CAA explores buying Paradigm Talent Agency

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Creative Artists Agency at Avenue of the Stars in Los Angeles.

Creative Artists Agency at Avenue of the Stars in Los Angeles. (Dreamstime/TNS)

LOS ANGELES – One of Hollywood’s biggest talent agencies may become even bigger.

Creative Artists Agency has had exploratory discussions to buy Paradigm Talent Agency, according to two people familiar with the matter who were not authorized to comment.

The discussions began after Paradigm had shut down an acquisition effort last year by United Talent Agency, said one of the sources.

At the time, Paradigm’s CEO Sam Gores was not interested in selling his Beverly Hills agency.

Although it’s unclear whether or how soon a deal might occur, buying Paradigm would give CAA a roster of high-profile music clients.

Paradigm, which has more than 700 employees, is known for its music representation business, with such clients as Ed Sheeran, Fergie and Idina Menzel.

Representatives of CAA and Paradigm declined to comment.

Like other agencies, CAA has expanded through acquisition to diversify its business. Last year, for example, its sports division acquired Base Soccer Agency to boost its representation of athletes.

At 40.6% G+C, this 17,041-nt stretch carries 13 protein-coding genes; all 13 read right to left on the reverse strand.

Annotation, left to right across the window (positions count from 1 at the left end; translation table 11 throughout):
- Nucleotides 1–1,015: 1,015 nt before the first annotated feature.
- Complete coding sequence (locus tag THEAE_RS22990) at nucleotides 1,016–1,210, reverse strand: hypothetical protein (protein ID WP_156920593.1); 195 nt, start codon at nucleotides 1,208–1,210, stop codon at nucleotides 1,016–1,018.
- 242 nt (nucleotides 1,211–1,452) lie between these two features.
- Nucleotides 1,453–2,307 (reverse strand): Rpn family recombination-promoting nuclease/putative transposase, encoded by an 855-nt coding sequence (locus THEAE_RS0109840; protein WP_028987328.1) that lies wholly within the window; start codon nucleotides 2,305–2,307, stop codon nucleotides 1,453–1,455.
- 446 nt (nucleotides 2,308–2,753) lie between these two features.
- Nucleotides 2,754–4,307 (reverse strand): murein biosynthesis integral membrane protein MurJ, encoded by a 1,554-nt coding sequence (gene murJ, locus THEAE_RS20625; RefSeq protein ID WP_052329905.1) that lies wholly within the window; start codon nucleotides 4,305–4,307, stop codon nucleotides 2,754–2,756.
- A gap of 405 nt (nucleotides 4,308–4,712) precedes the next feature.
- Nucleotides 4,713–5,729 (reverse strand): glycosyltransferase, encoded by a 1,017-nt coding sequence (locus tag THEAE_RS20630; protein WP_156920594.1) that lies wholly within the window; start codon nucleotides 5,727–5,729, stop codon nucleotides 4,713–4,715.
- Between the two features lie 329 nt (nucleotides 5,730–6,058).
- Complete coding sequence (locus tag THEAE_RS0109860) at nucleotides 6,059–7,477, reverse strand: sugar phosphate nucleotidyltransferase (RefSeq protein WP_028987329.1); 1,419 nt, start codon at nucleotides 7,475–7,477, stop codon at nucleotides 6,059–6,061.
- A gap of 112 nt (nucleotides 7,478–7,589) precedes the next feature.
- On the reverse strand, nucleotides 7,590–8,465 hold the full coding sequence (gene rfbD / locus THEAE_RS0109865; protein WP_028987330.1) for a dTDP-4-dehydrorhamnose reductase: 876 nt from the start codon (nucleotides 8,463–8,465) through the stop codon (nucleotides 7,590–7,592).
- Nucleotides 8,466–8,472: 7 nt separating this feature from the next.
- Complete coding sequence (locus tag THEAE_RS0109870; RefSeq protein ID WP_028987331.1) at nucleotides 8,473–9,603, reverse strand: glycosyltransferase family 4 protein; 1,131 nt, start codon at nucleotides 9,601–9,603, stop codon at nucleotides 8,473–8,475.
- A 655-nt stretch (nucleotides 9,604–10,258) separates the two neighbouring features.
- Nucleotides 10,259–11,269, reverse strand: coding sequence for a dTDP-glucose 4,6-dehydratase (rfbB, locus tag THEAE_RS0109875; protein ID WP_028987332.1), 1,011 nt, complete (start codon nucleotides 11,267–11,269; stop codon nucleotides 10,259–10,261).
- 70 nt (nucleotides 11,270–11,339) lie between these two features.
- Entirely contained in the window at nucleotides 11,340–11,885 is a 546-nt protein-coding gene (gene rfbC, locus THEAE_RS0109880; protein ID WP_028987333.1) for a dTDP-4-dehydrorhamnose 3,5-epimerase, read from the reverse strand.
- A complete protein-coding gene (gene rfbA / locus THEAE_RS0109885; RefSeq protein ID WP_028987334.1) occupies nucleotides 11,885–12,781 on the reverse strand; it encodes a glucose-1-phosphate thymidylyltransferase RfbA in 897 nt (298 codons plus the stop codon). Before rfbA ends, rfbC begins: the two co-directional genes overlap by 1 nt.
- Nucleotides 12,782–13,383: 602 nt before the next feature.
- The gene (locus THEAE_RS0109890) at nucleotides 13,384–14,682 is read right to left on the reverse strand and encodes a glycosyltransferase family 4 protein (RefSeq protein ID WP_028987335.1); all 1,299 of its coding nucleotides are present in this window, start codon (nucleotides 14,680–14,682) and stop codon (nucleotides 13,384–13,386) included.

CAA announced a major overhaul of its operations last week, with a newly created board to handle day-to-day management of the Century City business.

Like other agencies, Paradigm has been under pressure to adapt to a changing media industry. The rise of streaming and the expected decline of TV packaging – where agencies collect fees for packaging talent on shows – combined with the effects of the longstanding writers boycott, have squeezed talent agencies, some of which have laid off workers.

Paradigm in January laid off 30 employees, including agents in its music division and people who worked in the reality TV department, according to people familiar with the matter who were not authorized to comment.

The layoffs were part of the company’s effort to reduce redundancies caused by the agency’s acquisitions in the music space.

Agencies also are evaluating how many writers they will represent in the future due to the monthslong dispute between the Writers Guild of America and the Association of Talent Agents over a new code of conduct. The guild has stopped negotiating with the ATA and instead is making deals with individual agencies.

So far, more than 80 small and mid-tier agencies have agreements with the WGA, including eight agencies that have broken ranks with the ATA. But none of the larger agencies, including Paradigm, have signed an agreement with the WGA.

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